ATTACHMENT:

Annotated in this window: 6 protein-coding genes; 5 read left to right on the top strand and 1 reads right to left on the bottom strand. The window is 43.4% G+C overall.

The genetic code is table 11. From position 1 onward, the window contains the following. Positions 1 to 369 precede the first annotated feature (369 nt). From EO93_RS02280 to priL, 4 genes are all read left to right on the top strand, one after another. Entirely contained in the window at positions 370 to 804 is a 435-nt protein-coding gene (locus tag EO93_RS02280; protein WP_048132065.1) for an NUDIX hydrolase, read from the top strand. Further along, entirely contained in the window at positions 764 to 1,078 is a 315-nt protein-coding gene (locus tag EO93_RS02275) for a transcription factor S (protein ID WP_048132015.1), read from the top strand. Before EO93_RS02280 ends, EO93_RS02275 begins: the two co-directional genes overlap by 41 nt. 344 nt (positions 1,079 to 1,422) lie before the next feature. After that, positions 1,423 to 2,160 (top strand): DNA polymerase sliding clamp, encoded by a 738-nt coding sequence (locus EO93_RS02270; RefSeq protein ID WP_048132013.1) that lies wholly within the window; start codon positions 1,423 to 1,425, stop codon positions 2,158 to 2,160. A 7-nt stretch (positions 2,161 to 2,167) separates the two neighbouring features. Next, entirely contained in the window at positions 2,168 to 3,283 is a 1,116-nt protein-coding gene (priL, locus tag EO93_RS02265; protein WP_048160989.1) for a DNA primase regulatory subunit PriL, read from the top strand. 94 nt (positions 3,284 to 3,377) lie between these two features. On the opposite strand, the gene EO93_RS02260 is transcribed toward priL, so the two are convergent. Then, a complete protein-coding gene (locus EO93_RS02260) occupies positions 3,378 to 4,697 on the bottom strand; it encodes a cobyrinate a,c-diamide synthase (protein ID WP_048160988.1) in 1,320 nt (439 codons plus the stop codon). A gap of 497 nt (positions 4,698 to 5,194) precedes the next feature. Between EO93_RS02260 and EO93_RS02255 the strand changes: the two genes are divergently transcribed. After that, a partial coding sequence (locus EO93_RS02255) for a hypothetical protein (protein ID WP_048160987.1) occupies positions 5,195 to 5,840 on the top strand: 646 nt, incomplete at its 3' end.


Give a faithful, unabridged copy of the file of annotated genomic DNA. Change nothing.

Annotated in this window: 6 protein-coding genes; 5 read left to right on the top strand and 1 reads right to left on the bottom strand. The window is 43.4% G+C overall.

The genetic code is table 11. From position 1 onward, the window contains the following. Positions 1 to 369 precede the first annotated feature (369 nt). From EO93_RS02280 to priL, 4 genes are all read left to right on the top strand, one after another. Entirely contained in the window at positions 370 to 804 is a 435-nt protein-coding gene (locus tag EO93_RS02280; protein WP_048132065.1) for an NUDIX hydrolase, read from the top strand. Further along, entirely contained in the window at positions 764 to 1,078 is a 315-nt protein-coding gene (locus tag EO93_RS02275) for a transcription factor S (protein ID WP_048132015.1), read from the top strand. Before EO93_RS02280 ends, EO93_RS02275 begins: the two co-directional genes overlap by 41 nt. 344 nt (positions 1,079 to 1,422) lie before the next feature. After that, positions 1,423 to 2,160 (top strand): DNA polymerase sliding clamp, encoded by a 738-nt coding sequence (locus EO93_RS02270; RefSeq protein ID WP_048132013.1) that lies wholly within the window; start codon positions 1,423 to 1,425, stop codon positions 2,158 to 2,160. A 7-nt stretch (positions 2,161 to 2,167) separates the two neighbouring features. Next, entirely contained in the window at positions 2,168 to 3,283 is a 1,116-nt protein-coding gene (priL, locus tag EO93_RS02265; protein WP_048160989.1) for a DNA primase regulatory subunit PriL, read from the top strand. 94 nt (positions 3,284 to 3,377) lie between these two features. On the opposite strand, the gene EO93_RS02260 is transcribed toward priL, so the two are convergent. Then, a complete protein-coding gene (locus EO93_RS02260) occupies positions 3,378 to 4,697 on the bottom strand; it encodes a cobyrinate a,c-diamide synthase (protein ID WP_048160988.1) in 1,320 nt (439 codons plus the stop codon). A gap of 497 nt (positions 4,698 to 5,194) precedes the next feature. Between EO93_RS02260 and EO93_RS02255 the strand changes: the two genes are divergently transcribed. After that, a partial coding sequence (locus EO93_RS02255) for a hypothetical protein (protein ID WP_048160987.1) occupies positions 5,195 to 5,840 on the top strand: 646 nt, incomplete at its 3' end.